The IU Libraries are leading the development of a new open source software tool, known as the Avalon Media System, that will allow libraries and archives worldwide to more easily provide online access to audio and video collections for teaching, learning, and research use. Avalon will eventually replace the Libraries’ Video Streaming Service, currently used by Media and Reserve Services and the IU Libraries Film Archive to provide online access to videos, and is anticipated to serve as the basis for future development of the Variations digital music library system, used by the Cook Music Library to provide online access to music sound recordings and scores. Avalon is also expected to play a major role in providing access to media for the Media Digitization and Preservation Initiative recently announced by President McRobbie.
Avalon is being co-developed with Northwestern University Library and is supported in part by a three-year National Leadership Grant from the Institute of Museum and Library Services. For more information, visit www.avalonmediasystem.org.
7. IU Libraries Partner with Ithaka S+R on New Research
IU Libraries are partnering with Ithaka S+R, a non-profit higher education research and consulting organization, to conduct two research studies during the current academic year. These studies will help the Libraries plan future resources, environments, and support services for IU faculty.
IU is one of only four institutions selected to participate in the NEH-funded “Sustaining the Digital Humanities,” which investigates how universities invest in and support digital content and tools. IU faculty members and administrators are participating in in-depth interviews and surveys that will be used to help develop a common language of cost, impact, and value for digital research, as well as models for funding that will encourage the long-term sustainability of digital initiatives.
The “Ithaka Local Faculty Survey” will be conducted in spring 2014 in order to gain a better understanding of IU faculty members’ information needs, attitudes and practices. This study will examine topics such as how faculty members discover and access scholarly materials, the types of materials they use in research and teaching, how they disseminate their work, and how they manage and maintain research data. This survey will assist the IU Libraries and the Office of Scholarly Publishing in supporting faculty research, scholarship, and teaching, and will provide data that can be compared with peer institutions and national survey results.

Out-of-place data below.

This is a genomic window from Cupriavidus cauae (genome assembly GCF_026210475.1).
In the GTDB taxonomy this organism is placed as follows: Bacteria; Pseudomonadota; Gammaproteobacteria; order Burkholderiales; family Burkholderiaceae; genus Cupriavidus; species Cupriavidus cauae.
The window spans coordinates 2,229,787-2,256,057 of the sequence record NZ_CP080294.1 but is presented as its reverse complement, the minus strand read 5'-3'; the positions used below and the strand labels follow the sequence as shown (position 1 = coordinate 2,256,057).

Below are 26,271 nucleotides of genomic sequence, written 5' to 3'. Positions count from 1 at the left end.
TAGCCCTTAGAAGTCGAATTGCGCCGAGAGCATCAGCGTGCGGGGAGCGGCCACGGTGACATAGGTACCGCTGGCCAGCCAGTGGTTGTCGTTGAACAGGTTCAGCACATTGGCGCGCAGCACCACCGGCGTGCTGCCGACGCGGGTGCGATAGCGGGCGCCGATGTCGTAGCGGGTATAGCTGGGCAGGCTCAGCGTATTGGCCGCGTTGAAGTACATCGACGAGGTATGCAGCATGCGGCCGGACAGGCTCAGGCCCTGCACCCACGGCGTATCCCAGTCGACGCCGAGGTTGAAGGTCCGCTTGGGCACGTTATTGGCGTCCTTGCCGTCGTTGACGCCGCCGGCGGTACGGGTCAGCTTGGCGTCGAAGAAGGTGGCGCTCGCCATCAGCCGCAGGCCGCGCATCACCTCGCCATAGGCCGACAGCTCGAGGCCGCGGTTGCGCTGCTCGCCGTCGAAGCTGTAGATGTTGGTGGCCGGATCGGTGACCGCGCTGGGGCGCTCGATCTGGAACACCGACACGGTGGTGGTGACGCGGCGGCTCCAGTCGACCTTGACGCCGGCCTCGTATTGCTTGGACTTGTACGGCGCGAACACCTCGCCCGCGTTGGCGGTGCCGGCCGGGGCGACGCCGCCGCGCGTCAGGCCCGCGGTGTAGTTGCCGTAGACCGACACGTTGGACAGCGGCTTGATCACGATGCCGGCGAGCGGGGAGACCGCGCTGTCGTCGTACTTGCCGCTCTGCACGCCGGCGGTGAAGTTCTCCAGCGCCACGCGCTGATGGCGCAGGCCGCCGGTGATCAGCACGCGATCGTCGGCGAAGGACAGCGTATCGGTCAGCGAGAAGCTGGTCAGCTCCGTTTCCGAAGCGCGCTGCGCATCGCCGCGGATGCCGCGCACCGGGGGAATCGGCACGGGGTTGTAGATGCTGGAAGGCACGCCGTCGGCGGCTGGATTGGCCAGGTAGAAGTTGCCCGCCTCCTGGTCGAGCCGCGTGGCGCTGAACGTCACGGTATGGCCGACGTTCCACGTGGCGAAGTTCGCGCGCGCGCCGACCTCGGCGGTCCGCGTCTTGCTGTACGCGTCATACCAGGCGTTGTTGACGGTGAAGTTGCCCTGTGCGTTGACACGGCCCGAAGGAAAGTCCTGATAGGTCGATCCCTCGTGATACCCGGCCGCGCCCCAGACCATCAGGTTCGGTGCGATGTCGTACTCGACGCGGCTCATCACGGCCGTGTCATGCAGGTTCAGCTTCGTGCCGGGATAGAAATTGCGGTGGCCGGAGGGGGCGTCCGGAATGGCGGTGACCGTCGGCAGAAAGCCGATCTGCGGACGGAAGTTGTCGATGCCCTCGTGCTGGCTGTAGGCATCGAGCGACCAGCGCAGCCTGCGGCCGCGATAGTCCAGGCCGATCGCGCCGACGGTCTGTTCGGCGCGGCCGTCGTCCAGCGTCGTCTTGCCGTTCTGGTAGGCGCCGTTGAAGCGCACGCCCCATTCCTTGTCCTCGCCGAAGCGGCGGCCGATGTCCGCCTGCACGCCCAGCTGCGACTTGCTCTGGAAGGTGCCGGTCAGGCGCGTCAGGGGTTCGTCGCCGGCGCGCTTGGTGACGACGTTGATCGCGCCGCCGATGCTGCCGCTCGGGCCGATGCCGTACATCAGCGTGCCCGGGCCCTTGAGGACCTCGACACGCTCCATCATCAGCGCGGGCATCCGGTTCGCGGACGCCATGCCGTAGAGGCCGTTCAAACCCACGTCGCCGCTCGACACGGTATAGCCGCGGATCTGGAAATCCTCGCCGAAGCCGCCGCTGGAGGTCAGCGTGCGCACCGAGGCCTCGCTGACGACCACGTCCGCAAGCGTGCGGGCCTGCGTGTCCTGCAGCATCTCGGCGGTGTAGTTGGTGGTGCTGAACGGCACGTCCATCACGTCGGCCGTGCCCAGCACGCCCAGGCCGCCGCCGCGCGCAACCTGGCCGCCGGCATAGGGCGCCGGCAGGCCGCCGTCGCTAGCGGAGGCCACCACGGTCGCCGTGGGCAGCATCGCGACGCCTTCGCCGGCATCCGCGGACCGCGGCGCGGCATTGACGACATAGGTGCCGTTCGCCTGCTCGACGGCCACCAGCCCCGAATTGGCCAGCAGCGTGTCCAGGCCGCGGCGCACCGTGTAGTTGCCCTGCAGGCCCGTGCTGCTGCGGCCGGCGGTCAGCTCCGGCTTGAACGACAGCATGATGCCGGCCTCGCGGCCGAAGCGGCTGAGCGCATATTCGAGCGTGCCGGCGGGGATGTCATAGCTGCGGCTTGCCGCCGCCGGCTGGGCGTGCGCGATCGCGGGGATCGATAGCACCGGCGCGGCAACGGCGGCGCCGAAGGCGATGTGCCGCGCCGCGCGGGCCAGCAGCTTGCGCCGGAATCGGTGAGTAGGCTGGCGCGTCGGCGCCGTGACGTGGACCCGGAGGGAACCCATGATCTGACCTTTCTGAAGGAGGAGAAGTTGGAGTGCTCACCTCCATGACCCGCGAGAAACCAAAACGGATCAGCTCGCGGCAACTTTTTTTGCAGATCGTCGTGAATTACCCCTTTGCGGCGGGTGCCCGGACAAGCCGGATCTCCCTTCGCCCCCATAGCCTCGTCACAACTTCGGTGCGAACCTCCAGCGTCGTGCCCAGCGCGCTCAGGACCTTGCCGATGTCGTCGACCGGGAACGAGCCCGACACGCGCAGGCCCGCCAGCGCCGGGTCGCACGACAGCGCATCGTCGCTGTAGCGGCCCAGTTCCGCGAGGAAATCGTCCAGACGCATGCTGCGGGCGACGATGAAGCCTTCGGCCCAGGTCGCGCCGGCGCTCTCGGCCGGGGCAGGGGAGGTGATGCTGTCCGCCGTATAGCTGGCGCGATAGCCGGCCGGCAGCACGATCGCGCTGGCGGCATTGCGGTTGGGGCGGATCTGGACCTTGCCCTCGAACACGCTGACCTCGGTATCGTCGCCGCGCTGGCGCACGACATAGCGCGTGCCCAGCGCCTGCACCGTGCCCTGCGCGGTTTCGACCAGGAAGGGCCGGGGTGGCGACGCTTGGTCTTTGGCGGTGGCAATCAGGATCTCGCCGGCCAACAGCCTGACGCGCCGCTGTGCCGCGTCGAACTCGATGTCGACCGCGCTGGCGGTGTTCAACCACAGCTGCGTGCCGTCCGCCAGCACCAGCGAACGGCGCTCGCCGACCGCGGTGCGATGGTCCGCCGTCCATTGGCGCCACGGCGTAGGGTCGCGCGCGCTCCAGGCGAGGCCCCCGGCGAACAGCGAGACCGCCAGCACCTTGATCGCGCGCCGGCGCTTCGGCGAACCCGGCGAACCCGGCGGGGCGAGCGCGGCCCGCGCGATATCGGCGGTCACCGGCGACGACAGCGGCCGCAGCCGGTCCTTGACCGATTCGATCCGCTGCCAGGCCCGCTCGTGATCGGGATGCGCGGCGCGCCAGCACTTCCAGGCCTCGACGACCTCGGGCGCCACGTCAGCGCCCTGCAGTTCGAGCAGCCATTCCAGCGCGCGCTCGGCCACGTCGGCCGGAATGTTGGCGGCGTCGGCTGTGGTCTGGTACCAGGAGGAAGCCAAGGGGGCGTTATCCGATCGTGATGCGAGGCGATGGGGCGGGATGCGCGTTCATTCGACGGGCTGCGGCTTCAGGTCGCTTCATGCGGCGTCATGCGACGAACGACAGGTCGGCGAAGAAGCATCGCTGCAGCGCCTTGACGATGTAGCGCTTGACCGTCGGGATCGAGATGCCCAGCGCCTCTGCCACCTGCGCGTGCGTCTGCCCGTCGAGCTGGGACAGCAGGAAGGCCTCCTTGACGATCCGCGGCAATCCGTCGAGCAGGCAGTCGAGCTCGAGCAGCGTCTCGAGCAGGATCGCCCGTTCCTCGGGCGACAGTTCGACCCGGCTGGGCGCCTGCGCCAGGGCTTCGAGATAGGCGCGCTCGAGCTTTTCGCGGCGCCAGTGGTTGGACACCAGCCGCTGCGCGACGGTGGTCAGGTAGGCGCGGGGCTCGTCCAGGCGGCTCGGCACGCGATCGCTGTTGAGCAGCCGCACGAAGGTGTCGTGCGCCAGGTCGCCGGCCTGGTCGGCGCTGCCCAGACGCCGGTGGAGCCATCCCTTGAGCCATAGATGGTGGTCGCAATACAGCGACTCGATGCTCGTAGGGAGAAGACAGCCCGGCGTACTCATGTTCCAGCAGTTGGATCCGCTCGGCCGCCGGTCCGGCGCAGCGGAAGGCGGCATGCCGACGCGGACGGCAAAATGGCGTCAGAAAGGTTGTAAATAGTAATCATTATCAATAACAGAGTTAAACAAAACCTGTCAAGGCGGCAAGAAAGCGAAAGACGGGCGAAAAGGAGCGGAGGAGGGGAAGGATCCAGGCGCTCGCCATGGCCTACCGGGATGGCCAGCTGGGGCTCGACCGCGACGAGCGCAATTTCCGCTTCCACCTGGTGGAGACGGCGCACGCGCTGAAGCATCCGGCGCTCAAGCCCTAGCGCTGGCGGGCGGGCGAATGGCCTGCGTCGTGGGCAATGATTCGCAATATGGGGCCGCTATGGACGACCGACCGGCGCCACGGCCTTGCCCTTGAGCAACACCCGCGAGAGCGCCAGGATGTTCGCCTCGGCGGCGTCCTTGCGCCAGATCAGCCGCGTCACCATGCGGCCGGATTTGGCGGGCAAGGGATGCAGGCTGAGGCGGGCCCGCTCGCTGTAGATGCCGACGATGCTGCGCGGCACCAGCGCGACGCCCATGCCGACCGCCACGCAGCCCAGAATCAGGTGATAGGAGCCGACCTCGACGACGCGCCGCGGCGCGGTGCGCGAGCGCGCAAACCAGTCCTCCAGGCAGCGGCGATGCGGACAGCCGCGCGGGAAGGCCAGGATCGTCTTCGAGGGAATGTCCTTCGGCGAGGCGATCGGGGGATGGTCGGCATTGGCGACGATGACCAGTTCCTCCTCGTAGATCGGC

Beginning this winter, the IU Libraries will be providing IU faculty, staff, and students access to Scopus, the largest abstract and citation database of peer-reviewed literature, which includes 50 million records, 21,000 titles, and 5,000 publishers in the fields of science, technology, medicine, social sciences, and arts & humanities. Read more about Scopus.
BrowZine is an application for mobile devices that allows users to browse and read journals electronically in a magazine-like format. BrowZine is optimized for tablet devices and is available for the iPad and some Android devices, including the Google Nexus, Samsung Galaxy, and Kindle Fire HD. Read more about BrowZine.
As of July 1, 2014, the Libraries will transition from EndNote to other bibliography management software like Zotero and Mendeley, both of which are robust, free alternative bibliographic management tools.EndNote will remain available through IUWare until June 30, 2014, and the Libraries will continue to provide instruction support versions 5, 6, and 7.The Libraries will also offer instruction on transitioning from EndNote to Zotero and Mendeley.
4. Grad Commons Grand Opening
On Monday, October 7, the IU Libraries celebrated the grand opening of the Grad Commons in the Wells Library. A space dedicated to graduate students, the Grad Commons occupies 2,500 square feet on the eighth floor of Wells and was designed as a flexible, multipurpose space in the heart of the stacks to provide graduate students easy access to resources and experts vital to their research. Read more about the Grad Commons.
5. IU Scholars’ Commons
The IU Libraries are funding and planning the renovation of a new concept for service and space in the Wells Library that will provide interdisciplinary support for traditional and digital research and scholarship, uniting services from across campus in one central location. Services include digitization, visualization technologies, data preservation planning, and intellectual property rights management, among others. Construction is slated to begin in December and will primarily affect the first floor of the East Tower. Read more about the IU Scholars’ Commons.